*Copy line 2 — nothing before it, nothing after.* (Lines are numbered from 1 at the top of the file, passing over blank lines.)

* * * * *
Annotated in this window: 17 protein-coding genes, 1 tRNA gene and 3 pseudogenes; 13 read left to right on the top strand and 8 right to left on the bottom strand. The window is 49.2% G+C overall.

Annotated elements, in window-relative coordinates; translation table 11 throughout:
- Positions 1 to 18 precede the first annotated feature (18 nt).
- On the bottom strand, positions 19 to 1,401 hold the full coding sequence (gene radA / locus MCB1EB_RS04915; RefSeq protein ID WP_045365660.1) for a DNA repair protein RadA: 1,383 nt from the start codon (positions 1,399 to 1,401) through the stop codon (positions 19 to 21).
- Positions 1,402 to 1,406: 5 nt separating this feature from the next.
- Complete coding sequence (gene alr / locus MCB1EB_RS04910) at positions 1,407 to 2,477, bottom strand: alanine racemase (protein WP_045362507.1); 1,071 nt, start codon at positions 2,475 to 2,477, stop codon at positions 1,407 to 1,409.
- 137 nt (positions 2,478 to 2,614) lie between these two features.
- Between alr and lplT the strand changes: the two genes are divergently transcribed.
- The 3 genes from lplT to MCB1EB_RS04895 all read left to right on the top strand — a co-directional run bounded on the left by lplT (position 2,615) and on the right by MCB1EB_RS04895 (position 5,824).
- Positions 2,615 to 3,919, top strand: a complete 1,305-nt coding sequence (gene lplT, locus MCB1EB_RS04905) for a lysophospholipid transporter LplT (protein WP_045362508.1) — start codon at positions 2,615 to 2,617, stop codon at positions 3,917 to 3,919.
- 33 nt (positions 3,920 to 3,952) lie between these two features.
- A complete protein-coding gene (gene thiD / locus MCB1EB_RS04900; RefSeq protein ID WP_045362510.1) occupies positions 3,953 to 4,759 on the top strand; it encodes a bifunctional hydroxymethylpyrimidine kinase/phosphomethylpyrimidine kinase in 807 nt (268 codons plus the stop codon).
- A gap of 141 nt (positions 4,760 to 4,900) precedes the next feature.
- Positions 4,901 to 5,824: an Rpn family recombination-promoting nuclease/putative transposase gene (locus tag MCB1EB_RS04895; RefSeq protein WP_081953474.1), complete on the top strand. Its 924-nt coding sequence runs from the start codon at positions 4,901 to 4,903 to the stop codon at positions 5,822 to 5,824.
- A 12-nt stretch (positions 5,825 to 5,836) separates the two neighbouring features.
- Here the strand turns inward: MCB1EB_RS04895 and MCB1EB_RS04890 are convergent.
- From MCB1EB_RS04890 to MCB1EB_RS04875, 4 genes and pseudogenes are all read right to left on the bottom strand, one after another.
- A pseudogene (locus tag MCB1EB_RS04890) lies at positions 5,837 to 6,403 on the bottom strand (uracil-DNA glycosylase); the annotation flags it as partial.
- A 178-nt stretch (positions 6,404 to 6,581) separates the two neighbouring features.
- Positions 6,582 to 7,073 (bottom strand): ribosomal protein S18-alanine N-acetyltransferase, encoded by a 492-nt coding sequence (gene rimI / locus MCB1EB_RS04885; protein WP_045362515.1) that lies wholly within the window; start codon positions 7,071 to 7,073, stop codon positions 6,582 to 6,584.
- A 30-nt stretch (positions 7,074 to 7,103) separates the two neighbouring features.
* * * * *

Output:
Annotated elements, in window-relative coordinates; translation table 11 throughout: